ntlCAGO, III., Aug. 19. The
controversy between the 14,
W men working on the two street
"ilway elevated jincs of Chicago
an'l the employing companies stood
a crisis tortlfht. Two confer
ncts were liejctf'with Mayor Harrl-
riilrapo lawver anncarcd fn court
for setting his trial on thc Hain
charge. Several grounds were ad
vanced, Including thc fact there had
been no trial within the sixty-day
limit after indictment as provided
by statute, and thc fact that the
defendant has once been in jeopardy
on the same charge. It was argued
that Darrow was tried on the llain
charee as a part of the general
i . . ... .
averting a conspiracy charged against mm, and
rmliifl imil Iippii acnuittcd. and that tne
son in thc hope
! , i In.her' conference will be held prosecution had no evidence against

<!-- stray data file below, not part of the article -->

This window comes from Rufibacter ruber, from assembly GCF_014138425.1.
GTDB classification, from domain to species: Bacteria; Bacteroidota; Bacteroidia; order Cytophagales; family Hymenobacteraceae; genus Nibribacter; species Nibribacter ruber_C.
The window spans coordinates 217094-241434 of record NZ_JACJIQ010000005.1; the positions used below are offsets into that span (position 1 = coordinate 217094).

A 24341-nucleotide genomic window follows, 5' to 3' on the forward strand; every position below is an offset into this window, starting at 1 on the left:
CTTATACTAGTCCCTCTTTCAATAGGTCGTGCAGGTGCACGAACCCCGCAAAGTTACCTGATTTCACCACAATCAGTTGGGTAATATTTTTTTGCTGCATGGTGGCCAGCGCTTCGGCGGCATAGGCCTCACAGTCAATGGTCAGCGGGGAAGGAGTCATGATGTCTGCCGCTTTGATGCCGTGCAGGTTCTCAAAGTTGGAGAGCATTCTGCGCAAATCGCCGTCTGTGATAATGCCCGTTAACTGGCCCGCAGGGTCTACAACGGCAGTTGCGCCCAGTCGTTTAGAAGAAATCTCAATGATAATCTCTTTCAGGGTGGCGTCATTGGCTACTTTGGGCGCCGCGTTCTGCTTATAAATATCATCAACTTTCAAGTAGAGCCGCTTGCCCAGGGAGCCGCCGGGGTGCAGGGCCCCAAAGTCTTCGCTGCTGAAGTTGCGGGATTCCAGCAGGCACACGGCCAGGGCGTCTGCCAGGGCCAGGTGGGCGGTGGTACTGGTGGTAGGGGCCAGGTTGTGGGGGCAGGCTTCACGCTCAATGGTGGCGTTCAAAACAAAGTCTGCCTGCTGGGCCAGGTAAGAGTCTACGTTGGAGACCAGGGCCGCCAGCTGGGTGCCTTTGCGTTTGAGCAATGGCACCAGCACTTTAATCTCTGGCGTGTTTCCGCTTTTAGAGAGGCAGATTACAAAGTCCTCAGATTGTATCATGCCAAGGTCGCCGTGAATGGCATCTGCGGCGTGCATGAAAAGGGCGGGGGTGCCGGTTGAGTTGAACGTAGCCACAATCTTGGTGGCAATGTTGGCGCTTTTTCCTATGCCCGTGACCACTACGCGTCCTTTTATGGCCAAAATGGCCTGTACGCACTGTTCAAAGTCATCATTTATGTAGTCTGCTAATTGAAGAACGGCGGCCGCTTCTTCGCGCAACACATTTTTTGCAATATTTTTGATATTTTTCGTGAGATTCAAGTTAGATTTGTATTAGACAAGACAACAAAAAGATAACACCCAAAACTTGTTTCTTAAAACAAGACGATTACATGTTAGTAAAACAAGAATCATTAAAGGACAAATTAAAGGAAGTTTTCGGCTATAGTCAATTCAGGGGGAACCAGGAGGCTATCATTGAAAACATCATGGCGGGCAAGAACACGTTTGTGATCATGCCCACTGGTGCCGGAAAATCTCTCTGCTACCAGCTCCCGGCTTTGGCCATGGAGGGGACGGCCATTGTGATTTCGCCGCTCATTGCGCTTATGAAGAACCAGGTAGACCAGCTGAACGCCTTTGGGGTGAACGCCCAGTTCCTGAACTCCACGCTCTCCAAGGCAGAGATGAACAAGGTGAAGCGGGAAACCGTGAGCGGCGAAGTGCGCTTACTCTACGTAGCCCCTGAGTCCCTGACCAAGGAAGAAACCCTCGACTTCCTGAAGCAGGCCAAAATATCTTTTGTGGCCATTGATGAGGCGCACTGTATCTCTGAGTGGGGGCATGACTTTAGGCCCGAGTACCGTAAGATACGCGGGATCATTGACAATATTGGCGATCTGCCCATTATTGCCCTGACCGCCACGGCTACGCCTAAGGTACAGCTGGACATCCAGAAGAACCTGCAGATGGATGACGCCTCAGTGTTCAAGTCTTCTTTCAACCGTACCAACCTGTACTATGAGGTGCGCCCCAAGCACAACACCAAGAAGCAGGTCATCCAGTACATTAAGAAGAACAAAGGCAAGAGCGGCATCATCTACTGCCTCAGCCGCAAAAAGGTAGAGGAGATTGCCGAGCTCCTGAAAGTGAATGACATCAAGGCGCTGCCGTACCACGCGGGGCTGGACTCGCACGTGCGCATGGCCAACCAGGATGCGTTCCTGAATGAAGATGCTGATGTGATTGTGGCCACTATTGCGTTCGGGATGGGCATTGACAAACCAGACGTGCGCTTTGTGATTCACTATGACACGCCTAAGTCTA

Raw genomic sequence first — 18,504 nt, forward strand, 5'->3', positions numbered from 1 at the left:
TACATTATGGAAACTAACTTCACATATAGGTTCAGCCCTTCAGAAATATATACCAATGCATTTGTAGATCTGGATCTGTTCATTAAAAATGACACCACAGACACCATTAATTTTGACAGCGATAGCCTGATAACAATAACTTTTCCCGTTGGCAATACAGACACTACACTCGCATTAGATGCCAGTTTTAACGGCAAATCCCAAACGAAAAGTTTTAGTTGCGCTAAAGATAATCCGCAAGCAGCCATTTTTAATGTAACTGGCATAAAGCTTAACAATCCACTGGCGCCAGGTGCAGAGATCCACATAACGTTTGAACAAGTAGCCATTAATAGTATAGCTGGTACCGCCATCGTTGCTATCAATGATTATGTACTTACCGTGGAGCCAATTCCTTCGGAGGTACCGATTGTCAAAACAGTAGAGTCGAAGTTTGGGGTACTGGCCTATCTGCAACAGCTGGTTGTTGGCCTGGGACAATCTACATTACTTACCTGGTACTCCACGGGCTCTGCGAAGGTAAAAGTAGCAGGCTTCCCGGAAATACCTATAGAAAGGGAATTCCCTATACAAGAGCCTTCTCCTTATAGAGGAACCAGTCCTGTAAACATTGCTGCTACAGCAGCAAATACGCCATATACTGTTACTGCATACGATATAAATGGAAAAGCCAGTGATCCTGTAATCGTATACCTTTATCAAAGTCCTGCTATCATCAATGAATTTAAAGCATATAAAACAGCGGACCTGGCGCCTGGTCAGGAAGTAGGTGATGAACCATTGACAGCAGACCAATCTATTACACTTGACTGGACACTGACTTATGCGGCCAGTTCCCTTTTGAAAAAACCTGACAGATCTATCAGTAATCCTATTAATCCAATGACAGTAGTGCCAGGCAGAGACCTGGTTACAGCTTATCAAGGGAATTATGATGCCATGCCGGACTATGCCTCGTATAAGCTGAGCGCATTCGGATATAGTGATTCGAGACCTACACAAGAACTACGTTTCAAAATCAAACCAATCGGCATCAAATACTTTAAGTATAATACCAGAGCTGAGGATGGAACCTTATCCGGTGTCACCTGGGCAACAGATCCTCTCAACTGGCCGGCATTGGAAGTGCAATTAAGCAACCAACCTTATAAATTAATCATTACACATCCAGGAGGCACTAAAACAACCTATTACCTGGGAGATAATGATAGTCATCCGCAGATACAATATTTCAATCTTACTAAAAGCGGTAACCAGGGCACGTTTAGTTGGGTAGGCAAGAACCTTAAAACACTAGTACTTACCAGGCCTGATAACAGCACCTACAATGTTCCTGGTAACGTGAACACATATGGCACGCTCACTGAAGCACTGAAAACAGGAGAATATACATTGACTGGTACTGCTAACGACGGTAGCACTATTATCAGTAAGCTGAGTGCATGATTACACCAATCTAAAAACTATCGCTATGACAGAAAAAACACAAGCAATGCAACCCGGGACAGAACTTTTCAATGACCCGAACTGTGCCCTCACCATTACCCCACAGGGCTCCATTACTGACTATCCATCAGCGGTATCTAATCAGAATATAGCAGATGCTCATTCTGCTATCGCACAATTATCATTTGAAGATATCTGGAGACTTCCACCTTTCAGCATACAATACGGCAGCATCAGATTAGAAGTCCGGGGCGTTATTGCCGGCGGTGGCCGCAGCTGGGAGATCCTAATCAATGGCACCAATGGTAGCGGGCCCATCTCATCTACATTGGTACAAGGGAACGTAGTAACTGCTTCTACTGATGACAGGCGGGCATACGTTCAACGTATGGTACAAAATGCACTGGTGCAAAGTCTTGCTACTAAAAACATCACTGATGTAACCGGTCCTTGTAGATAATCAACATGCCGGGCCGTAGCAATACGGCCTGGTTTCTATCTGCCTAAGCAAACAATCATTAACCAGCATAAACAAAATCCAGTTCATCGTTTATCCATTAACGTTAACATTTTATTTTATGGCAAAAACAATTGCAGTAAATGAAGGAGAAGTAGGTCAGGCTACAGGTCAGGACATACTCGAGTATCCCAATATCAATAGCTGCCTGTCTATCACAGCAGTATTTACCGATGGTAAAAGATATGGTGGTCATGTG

At . I r l.ijvit iii.i rrf
..i.i tiiit in im iinrruw wiiiiu ns w
t -!.! !.. tli mmm l 1 1.1 r row WIIICII ilu "uv i.wm
tnniorrou u i 1
P,PCV"L : ;,rlke oue.tlon, Judge Hutton declared there was
ncgau VU..I.B trt- ri.rftlsss for thc reauest.
owed in the eariy vo.e ,.c7 r.r . . ,
helmlngly in favor ot s sinnc. om u' hi-' r
Apprd'cnsioh Fdt For
Party of Five In
l) Amioclatcd I'resa.
CHICAGO, III., Aug. 19. Thc
IllinoU Progressive leaders held an
extended conference today to devise
some, plan to insure the placing of
the names of their candidates on
the state ticket under a party circle
containing the name "Progressives."
Republican lenders insist that if the
Progressives obtain a circle from
thc secretary of state on thc official